Graham Richardson: Why Brexit could uproot success of Yorkshire horticultural industry

AS managing director of a Yorkshire business that is quite heavily dependent on overseas workers from within the EU, I read with interest a recent report from the Migration Advisory Committee, which exposed UK firms' '˜fears' for the future migration system.

How will Brexit hit Yorkshire's horticultural industry?

In the last 10 years, the horticultural industry has undergone a quiet staffing metamorphosis. Traditionally, our workers lived locally and their aspirations typically revolved around securing employment in the locality.

These workers have gone on to become our senior and middle managers through graft, commitment and expertise. But rural house prices have soared, and the vast majority of our nursery workers now have to travel to get to work.

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Our produce is acutely price-sensitive and is usually the subject of competitive tendering – a process which is infamous for suppressing price increases.

And while much of the nation reports an embargo on wage increases, our own business has witnessed 40 per cent of workers receiving a 20 per cent increase due to Living Wage stipulations, and the remaining 60 per cent gaining a minimum increase of six per cent in the last three years.

This is in addition to extra healthcare support, extra holidays, support of an ageing population through extra obligations, such as enhanced pension contributions which, while laudable, all come at a cost.

Survival has meant cost savings in every area of our expenditure – not to mention a radical overhaul of our staff profile. Our once 150-strong full-time payroll has reduced to 100, although this has happened with few redundancies.

We now supplement the balance with seasonal workers, who can react to seasonal and climatic peaks and troughs, and who are prepared to put in a full day’s manual work for a Living Wage pay cheque.

These staff are predominantly European migrants. They have a significant capacity to work and do not appear as sensitive to transient careers, which are often dominated by choice and sometimes suffer from the ‘change is as good as a rest’ mindset.

Two of our staff members, Marcin and Krzysztof, both originally from Poland, have lived in the UK for more than 15 years and have worked at Johnsons for 10.

They are now both junior managers running production centres of excellence and managing growing teams of both UK and European nationals.

They no longer see Poland as their immediate home. They are settled, motivated and proud to contribute and benefit from a vibrant UK economy. Why on earth would we send them back?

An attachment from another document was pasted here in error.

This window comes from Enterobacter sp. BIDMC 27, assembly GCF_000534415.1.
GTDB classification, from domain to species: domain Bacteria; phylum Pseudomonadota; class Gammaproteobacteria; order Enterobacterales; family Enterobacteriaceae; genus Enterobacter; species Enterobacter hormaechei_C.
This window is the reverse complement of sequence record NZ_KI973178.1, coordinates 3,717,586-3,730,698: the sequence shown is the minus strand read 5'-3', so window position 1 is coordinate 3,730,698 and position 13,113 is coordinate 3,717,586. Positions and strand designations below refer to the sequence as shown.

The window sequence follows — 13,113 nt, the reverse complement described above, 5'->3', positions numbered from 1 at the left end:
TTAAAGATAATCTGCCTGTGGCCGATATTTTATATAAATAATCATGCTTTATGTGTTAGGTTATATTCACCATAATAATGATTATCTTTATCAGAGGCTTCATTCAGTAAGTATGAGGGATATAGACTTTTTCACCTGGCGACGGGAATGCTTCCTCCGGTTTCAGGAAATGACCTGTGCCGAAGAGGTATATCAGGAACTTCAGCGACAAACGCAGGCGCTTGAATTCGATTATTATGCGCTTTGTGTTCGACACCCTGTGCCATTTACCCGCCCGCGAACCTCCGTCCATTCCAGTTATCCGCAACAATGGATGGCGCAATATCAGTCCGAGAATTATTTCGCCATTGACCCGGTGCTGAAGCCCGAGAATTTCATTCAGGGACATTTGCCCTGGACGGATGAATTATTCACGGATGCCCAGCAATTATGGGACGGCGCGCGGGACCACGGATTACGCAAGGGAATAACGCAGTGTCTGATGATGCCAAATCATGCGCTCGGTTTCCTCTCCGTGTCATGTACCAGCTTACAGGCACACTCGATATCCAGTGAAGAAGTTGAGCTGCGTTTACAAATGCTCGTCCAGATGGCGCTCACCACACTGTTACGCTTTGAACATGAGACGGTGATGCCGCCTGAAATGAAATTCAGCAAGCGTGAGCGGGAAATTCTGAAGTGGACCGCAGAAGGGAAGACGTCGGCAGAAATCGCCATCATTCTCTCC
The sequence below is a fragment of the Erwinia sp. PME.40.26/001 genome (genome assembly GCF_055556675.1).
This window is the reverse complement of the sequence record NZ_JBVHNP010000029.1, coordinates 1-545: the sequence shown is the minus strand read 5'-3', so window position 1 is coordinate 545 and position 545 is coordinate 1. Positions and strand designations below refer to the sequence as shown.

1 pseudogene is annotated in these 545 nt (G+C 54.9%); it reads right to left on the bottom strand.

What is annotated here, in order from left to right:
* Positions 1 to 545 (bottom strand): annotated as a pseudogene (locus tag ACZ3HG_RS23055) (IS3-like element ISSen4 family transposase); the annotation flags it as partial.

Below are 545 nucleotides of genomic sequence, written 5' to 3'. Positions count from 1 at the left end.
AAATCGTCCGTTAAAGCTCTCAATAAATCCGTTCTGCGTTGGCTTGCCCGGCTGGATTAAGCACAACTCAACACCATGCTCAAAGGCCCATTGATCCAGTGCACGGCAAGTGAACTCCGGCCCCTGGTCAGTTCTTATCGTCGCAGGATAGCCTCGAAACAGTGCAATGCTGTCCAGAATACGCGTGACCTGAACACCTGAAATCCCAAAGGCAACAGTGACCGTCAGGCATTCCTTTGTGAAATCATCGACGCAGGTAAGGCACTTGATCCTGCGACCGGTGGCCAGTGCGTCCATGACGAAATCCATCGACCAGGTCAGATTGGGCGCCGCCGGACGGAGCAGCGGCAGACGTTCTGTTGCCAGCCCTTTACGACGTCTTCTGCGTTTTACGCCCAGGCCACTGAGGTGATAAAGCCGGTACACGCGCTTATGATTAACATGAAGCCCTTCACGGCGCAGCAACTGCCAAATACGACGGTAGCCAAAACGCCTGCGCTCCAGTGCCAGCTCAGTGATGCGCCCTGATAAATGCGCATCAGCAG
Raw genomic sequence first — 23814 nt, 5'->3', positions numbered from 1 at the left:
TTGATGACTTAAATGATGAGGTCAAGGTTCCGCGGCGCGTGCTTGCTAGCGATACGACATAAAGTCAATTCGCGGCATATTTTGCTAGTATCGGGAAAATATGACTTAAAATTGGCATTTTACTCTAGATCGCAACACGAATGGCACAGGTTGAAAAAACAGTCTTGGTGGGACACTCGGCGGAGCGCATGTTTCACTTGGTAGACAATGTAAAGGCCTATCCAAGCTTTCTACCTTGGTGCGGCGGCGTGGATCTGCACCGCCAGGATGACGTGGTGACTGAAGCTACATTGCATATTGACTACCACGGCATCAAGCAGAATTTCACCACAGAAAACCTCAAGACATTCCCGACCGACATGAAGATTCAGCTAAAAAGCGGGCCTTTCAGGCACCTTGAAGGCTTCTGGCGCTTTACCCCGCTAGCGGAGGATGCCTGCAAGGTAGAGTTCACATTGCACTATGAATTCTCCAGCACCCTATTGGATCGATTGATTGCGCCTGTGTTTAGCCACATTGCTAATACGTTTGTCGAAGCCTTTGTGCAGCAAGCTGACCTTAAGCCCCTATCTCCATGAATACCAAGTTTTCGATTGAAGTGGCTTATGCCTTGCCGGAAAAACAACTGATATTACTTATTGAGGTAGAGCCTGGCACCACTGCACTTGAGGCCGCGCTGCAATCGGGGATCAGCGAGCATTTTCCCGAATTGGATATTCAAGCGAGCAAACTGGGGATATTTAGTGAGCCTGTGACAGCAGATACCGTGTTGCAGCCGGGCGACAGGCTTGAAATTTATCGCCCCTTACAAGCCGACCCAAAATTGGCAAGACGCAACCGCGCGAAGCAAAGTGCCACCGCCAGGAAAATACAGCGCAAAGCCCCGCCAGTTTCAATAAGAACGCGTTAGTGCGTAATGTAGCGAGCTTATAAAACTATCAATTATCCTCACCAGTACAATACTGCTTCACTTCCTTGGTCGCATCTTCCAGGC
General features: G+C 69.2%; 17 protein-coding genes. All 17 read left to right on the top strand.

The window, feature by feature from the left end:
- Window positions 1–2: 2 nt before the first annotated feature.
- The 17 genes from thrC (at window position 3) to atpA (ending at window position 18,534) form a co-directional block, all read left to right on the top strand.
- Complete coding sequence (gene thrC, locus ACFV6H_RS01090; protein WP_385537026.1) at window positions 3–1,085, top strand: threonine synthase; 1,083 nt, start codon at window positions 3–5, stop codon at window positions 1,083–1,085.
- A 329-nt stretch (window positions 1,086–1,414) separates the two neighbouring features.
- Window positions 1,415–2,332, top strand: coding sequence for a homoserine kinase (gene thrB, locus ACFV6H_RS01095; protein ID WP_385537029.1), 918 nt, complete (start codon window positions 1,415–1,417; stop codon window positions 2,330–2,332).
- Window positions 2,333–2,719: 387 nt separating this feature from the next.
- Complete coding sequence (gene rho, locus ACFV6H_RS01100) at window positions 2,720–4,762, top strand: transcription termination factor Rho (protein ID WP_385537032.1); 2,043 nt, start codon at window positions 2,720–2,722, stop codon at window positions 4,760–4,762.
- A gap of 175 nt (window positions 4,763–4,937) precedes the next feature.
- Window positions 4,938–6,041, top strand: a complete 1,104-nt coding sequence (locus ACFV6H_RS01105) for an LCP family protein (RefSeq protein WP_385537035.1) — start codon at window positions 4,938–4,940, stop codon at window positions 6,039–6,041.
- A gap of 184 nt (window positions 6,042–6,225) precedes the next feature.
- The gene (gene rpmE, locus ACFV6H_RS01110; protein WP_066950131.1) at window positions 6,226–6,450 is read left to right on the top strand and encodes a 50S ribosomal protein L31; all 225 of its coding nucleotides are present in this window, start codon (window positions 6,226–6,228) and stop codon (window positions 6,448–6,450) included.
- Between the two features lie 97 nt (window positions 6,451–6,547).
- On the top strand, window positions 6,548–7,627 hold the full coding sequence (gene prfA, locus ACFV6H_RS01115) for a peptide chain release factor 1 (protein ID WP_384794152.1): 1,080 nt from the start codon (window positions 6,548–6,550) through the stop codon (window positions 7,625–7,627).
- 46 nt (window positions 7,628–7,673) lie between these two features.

Frankly, we are not planning for a staffing ‘Doomsday’ nor a mass exodus of our European colleagues through the introduction of a ‘fortress mentality’ following exit from the European Union.

But our confidence has been shaken. Businesses and the markets don’t react well to uncertainty.

Horticulture is an ancient trade. The UK’s landscape and gardens have been adorned with shrubs, trees and plants from both national and European sources for thousands of years.

In the last 40 years, free trade has further embellished supply, allowing us to look beyond the constraints of the UK’s often unforgiving climate, to capitalise on the colour, texture and form of thousands of plant variants from rich production centres in Holland, Belgium and Italy.

But Brexit, and the prospect of trade tariffs, could undo this overnight and also significantly limit the buying options for the general public.

In isolation, and irrespective of climate change, the UK has neither the consistency of climate or sufficiently evolved production centres to provide a viable alternative. And because of a lead time governed by nature, production is speculative at best, while a massive increase in home production inevitably means unacceptable exposure.

But I refuse to consider the impact of a so-called ‘Hard Brexit’. Sometimes the prospect of the worst-case scenario is so horrendous that you are compelled to keep your face to the sunshine to obscure the shadows.

This is one of those rare occasions where I, for one, am burying my head in European sand – albeit while keeping my fingers crossed that that common sense will prevail, and that a balanced Brexit will deliver further prosperity to Yorkshire’s business community.

Graham Richardson is director of Johnsons of Whixley, based in North Yorkshire. They’re one of the largest horticultural suppliers to the commercial sector in Europe.